Is there more art or science to the pipe smoking pastime? At least from one perspective, I’m sure that it’s leaning towards art. In my mind, one of the best ways to delineate between the two is the terminology. A chemical compound, for example, isn’t open to interpretation. To borrow an overused and somewhat fatalistic modern phrase- it is what it is. But art, as a category, is awash in blurred lines; one man’s jazz is another man’s rock. Two different restaurants may serve a similar, or even identical dish, but categorize them differently. Styles of painting can sometimes fall between two disparate schools. Of the industries I’ve been involved in, pipe smoking terms are open to interpretation more than in any of the rest.
The olfactory sense is linked to memory more strongly than, perhaps, any of the other four. As an example of what I mean, think about this- how many times have you seen someone and you’re sure that you know him or her, but the name, circumstances of your meeting, or even if you like or dislike the person eludes you. Now, walk through a mall food court and the smell of fried fish hits you. You may have pleasant or unpleasant recollections of the aroma (odor?), but it will probably bring back thoughts of situations and people that are incredibly vivid.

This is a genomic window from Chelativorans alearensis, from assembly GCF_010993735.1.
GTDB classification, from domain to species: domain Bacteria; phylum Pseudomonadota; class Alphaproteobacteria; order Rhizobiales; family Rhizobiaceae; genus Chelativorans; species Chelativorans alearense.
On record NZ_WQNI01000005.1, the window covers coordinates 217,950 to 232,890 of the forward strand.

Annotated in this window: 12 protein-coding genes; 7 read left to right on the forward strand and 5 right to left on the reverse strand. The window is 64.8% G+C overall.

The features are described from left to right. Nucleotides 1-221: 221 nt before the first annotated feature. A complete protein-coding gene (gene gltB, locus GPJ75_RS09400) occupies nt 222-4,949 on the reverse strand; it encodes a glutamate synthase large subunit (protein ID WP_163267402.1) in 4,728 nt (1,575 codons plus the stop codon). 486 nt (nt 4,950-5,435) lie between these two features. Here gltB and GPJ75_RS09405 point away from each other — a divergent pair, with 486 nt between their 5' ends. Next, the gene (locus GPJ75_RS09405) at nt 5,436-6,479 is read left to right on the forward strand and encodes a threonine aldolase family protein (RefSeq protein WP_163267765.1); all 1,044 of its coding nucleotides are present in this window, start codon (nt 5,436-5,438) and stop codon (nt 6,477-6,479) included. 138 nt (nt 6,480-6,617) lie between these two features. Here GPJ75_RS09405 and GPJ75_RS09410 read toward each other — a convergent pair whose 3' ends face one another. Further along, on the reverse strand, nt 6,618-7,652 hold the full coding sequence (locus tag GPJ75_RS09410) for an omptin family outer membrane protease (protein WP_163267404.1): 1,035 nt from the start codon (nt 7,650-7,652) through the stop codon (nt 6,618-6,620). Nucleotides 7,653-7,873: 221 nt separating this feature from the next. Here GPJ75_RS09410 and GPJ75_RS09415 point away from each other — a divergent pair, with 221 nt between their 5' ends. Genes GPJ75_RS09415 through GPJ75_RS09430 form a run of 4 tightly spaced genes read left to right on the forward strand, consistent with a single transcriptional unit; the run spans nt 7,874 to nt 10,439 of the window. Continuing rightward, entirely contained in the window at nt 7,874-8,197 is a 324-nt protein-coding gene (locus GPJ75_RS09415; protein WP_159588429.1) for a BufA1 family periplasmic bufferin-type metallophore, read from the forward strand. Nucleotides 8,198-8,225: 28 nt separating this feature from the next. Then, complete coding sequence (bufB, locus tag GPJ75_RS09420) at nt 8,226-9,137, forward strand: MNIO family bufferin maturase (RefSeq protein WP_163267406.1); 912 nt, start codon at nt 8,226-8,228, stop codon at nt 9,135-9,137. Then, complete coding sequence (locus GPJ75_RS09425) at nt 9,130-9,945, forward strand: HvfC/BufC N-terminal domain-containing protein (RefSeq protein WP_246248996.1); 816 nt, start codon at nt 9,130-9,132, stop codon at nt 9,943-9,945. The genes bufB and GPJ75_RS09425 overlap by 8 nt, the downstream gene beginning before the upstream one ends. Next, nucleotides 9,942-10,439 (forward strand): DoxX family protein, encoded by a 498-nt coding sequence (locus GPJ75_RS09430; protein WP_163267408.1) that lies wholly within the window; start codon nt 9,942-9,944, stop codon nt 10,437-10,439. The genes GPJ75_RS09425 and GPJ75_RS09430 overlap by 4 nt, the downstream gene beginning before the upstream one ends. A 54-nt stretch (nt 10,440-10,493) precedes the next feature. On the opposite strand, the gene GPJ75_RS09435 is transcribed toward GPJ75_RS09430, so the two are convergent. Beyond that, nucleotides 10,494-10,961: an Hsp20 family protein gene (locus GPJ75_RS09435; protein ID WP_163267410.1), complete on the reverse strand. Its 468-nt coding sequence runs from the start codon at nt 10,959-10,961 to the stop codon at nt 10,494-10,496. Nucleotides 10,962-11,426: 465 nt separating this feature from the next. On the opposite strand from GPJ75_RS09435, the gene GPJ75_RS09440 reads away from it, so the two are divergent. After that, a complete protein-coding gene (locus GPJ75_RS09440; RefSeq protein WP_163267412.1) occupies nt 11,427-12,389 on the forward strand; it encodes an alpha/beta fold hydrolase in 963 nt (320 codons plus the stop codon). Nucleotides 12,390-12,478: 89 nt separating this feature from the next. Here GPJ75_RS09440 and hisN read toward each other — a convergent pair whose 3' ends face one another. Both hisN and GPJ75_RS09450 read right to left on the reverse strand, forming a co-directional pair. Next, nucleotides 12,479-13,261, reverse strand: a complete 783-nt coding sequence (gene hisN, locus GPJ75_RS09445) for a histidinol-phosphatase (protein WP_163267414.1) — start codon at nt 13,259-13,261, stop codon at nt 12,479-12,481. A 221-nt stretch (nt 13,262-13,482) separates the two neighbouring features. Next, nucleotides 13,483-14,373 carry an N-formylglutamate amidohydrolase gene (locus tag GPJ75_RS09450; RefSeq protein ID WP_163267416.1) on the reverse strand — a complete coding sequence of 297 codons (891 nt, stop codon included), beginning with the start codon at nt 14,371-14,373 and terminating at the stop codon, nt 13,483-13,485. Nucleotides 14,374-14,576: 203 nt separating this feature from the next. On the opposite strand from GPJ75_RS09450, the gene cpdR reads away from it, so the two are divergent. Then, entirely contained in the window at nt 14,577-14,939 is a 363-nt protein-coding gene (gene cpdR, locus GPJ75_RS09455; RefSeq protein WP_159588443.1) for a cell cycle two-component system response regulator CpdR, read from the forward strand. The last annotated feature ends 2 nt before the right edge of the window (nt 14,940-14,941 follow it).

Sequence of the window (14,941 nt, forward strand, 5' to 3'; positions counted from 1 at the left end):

Cavendish is the last name of a British chemist and physicist who discovered hydrogen and determined the properties of water, but somehow I doubt that Henry Cavendish had anything to do with the pipe tobacco.
Over the years, the term Cavendish has been used in relation to tobacco in a number of ways, and has come to be rather muddy in definition. So, what exactly is Cavendish? Let’s begin by looking at what it isn’t.
It seems like only yesterday, at times, that I started out working in a tobacco shop, yet it was actually 37 years ago. The landscape was much different then. Our focus was pipes and tobacco- nearly 75% of our business was pipe related. Premium cigars amounted to less than 10%, with machine made cigars being much stronger, and the balance was in accessories and the like. Through the end of the seventies and into the eighties there was a precipitous drop in pipe smoking, yet somehow, pipe smoking survives.